Back then, early oughts, I was field producing live shots for the Today Show. Not much money, but kinda fun way to spend an early morning. Usually pretty good stories, and the glamor. That too. So one night in April the crew booker called from Burbank – this would be maybe 8 pm Pacific – said there was a Rasputin dog (my language, not her’s) in Clear Lake and that Matt (Lauer, we’re all on first names here) Matt wanted to interview the dog.
Okay. The story was that the dog, a 10 month old female mixed breed named Dosha, had slipped out of her yard collarless and been hit by a car. And the responding police officer, seeing the animal as badly injured and in distress, had shot the dog. In the head. Put her down.
Dosha’s body, in an orange body bag, was put in the animal morgue cooler or something. Whatever, a bit later, couple of hours I think, the shelter staff found Dosha standing up in the refrig, still in the body bag, and quite alive. (The officer’s a very bad shot, Dosha’s vet whispered to me later.) I have met this animal and can say that all things considered she was in pretty good shape and in a better mood than I would have been.
So Matt wanted to do this story and I went to Clear Lake, arriving a bit after midnight Pacific. We were to go live at 7:40 Eastern with dog and vet.
At the vet’s office where the dog was and where we, the Today Show, had booked an interview with the vet, there were two satellite trucks. One for me, along with two cameras, and one for ABC GMA. Competition isn’t unusual and I said hey to the GMA guys whom I knew and didn’t think much of it. However, a bit on when I told the Today Show producer in New York – a person sitting in a warm office with plenty of coffee and snacks – when I told her that there was an ABC crew in Clear Lake too, well, she went batshit. She told me I represented NBC News! and was to tell the ABC crew that we, Today, had an exclusive. I told her that I guess I’d do that but that it wouldn’t work and that they’d think I was stupid. But, you know, I went in where they were setting up and told the GMA producer that Today had an exclusive. It went about as I said — they thought I was a jerk and they continued to set up.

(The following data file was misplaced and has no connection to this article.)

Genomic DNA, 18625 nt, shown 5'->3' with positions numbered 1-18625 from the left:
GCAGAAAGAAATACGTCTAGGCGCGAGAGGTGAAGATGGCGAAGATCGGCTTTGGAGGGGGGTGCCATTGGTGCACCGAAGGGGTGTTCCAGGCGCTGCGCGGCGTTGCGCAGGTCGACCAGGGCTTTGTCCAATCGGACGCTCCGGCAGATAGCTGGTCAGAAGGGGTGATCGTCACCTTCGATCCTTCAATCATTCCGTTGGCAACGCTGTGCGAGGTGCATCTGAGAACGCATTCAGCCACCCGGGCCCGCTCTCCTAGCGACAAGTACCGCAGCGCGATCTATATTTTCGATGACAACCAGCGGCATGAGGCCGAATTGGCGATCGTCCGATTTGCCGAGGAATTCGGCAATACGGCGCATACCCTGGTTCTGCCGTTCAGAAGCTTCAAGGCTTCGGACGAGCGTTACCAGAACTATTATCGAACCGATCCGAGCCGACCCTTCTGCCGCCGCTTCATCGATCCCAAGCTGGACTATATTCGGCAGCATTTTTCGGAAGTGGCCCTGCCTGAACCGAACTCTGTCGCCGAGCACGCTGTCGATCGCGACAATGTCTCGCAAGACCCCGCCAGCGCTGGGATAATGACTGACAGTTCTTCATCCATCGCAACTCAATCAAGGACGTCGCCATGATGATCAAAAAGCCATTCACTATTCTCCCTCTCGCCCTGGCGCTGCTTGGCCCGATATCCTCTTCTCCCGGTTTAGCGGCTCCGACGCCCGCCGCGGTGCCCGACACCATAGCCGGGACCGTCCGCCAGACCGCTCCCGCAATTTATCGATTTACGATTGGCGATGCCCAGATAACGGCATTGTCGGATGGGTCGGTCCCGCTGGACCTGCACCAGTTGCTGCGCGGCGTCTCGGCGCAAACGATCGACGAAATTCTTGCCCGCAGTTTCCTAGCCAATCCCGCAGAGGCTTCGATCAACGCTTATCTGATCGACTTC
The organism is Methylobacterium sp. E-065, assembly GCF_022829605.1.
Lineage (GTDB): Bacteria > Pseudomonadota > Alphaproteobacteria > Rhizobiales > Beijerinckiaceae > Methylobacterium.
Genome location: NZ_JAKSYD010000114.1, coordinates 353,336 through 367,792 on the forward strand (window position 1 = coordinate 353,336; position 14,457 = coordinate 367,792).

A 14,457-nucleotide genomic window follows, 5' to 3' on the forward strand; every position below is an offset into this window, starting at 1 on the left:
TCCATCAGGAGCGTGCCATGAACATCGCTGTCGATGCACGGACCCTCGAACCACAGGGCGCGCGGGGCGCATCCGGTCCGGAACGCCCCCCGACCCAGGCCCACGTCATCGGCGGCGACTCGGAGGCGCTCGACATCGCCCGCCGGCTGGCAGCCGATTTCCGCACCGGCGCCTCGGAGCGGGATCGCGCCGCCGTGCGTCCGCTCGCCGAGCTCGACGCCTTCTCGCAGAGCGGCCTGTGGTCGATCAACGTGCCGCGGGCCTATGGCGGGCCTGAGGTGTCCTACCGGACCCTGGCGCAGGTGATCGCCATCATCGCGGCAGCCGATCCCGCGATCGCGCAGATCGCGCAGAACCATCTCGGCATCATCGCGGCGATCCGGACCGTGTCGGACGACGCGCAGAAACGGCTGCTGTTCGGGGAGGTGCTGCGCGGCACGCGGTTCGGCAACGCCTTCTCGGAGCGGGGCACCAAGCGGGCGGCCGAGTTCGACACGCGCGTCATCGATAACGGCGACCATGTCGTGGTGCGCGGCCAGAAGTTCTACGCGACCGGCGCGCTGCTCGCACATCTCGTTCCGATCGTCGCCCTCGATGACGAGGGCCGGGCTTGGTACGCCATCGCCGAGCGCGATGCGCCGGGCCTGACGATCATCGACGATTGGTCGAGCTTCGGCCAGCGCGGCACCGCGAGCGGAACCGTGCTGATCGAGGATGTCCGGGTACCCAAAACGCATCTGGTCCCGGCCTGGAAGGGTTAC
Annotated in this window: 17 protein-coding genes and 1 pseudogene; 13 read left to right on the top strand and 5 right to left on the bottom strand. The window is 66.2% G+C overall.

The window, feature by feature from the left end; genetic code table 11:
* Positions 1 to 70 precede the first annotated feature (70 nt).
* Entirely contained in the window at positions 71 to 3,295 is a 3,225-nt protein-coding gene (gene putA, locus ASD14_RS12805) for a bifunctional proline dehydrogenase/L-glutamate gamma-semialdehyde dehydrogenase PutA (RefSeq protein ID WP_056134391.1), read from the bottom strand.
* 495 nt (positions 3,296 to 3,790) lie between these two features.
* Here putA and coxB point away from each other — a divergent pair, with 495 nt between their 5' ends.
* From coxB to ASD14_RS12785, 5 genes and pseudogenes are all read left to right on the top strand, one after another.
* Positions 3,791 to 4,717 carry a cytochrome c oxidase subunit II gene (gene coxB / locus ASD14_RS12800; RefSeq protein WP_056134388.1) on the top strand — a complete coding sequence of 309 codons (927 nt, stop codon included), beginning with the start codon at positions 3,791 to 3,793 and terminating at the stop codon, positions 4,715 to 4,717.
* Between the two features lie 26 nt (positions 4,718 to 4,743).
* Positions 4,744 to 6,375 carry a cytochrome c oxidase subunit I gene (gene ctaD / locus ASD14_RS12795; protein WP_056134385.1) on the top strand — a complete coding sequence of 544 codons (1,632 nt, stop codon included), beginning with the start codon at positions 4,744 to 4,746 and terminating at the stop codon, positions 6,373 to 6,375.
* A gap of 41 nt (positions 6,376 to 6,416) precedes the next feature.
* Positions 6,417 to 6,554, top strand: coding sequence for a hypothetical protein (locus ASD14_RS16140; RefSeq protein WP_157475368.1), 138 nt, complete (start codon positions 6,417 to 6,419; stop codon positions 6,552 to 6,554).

Considering later, I realized that of course Today had booked an exclusive with the vet and failed to nail down poor Dosha, the runover and shot dog. GMA had the dog owner and the dog, not the vet. A ‘booker problem,’ one might say. Certainly not a producer problem. Anyway I stashed the vet in my satellite truck and told her not to talk to anybody. And, in spite of the strained environment, arranged with ABC to move the dog from their shot at 7:20 next door to mine in time for Matt Lauer and 7:40. My show producer, who of course works for one of the three people on earth who watch all the morning shows at the same time and consequently would know that Dosha was on GMA before she was on Today, she, the producer, called again, quite angry at my failure to enforce the exclusive, and told me as well that now I was to arrange a video only tease with Dosha at 7:25, and a second tease at 7:30. Anyway, she wanted live video going into the local cutway and at the opening of the Today half hour. As well as the interview at 7:40.
Please believe that I was exasperated but very professional, standing there talking on a satellite phone link in the dark and cold parking lot at, by now, maybe 3 am local. But, as I told my producer, Dosha was not available at 7:25 Eastern, and maybe not at 7:30, that she was going to be on ABC’s air then. And my producer said, I’m quoting here, “Get. The. Dog.” Very awkward. Listen, I said, the dog is busy. It’s the way it is. Nothing to be done now, at least for 7:25. And besides, quoting me this time, “It’s Just A Dog.”
Everybody made their slots more or less. GMA finished, we moved Dosha and made the video only 7:30 tease. Matt’s 7:40 interview with Dosha and vet was fine. As I said, considering that Dosha had been run over, shot, frozen, kept awake all night and fought over by fully grown TV producers, she was great. Me not so much. When our shot went down, the control room producer called me again, this time to announce that I had failed my duty to NBC News. I told her to go fuck herself. Pretty much in those words. It was cold, I’d been up all night, and she was unreasonable, still probably not the right impulse. And of course she told me I’d never work for NBC again and I haven’t. Win-win, I’d have to say.